“It allows us to service a wide geography,” he said. “This facility that we’re putting up in Muncie will serve metropolitan areas as far east as Pittsburgh, as far north as Milwaukee, Detroit and the Twin Cities, as far west as Kansas City and as far south as Charlotte. So, it’s a pretty good location relative to the logistics, the highway infrastructure.”

Living Greens Farms uses a vertical aeroponic farming method it says will be able to produce nearly 5 million pounds of pesticide-free leafy greens annually. Pastrana says aeroponic farming involves suspending the plants’ roots in the air and misting them with water that contains essential nutrients for growth.

Pastrana says the benefit of aeroponic farming versus hydroponic, where the roots are suspended in water, is that plants can be grown to full-size.

Indoor agriculture is seeing an increase in popularity. Two hydroponic greenhouse companies in South Bend, JEM Farms and Greenleaf Holdco, recently received tax incentives for their plans to collectively invest $260 million to expand operations.

Pastrana says the growth of indoor agriculture is mainly due to both improvements in technology and increased consumer demand.

“Consumers today are more apt to choose healthier foods to eat, so foods without pesticides, herbicides, non-GMO-type foods. They preferred it sourced locally, which is an advantage that indoor agriculture has over traditional farming methods. Over 95% of the leafy greens we eat in the United States is grown on the West Coast. So, those leafy greens, to get to the East Coast, travel up to six days over land, and so they lose quite of a bit of their freshness.”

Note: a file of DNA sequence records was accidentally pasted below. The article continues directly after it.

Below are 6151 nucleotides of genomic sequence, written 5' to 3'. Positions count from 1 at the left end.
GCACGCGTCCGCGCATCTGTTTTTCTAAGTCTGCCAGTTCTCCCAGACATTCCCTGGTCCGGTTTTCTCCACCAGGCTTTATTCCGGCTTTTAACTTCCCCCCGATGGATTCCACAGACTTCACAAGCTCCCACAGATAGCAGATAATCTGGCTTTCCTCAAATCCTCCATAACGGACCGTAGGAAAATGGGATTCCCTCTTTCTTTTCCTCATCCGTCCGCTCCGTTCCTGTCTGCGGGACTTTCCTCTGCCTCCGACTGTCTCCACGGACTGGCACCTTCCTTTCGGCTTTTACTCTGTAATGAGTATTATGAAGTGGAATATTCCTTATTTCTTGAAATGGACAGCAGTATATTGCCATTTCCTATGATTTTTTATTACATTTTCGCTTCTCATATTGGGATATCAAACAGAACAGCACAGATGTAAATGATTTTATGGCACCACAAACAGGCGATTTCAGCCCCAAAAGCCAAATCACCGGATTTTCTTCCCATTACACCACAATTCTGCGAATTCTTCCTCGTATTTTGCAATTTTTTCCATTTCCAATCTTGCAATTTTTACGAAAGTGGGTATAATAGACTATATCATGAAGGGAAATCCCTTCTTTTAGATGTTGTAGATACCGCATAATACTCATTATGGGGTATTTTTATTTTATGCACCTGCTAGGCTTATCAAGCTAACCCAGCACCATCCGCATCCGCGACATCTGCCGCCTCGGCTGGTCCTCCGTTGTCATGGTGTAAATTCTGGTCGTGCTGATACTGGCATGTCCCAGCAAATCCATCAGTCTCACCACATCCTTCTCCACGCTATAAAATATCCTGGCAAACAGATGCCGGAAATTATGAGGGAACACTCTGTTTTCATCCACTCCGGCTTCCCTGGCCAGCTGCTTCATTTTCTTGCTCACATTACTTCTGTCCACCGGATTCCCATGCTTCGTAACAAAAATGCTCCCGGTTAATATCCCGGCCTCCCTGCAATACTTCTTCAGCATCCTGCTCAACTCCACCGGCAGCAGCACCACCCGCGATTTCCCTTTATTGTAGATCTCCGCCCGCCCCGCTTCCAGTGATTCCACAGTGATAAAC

He says traditional farming is also feeling the effects of climate change with farmland losing nutrients.

Pastrana says the company expects to have the Muncie facility up and running in about a year. The company plans to begin hiring for production, processing, shipping, management, and administrative positions beginning in the second quarter.

Once the Muncie facility opens, Living Greens Farms plans to open similar facilities in the southeast and northeast regions of the country, as well as a location in Texas, over the next few years.

MUNCIE, Ind. (Inside INdiana Business) — A Minnesota company that bills itself as the world’s largest indoor vertical aeroponic farm is setting up shop in Delaware County. Living Greens Farm says it will invest nearly $70 million to establish a 200,000-square-foot farming, processing and packaging facility in Muncie and create up to 120 jobs by the end of 2024.

The company says the new location will allow it to expand its bagged salad and salad kit offerings to retailers and consumers throughout the Midwest and Midsouth regions.

Chief Executive Officer George Pastrana says Muncie is an ideal location to begin the company’s national expansion.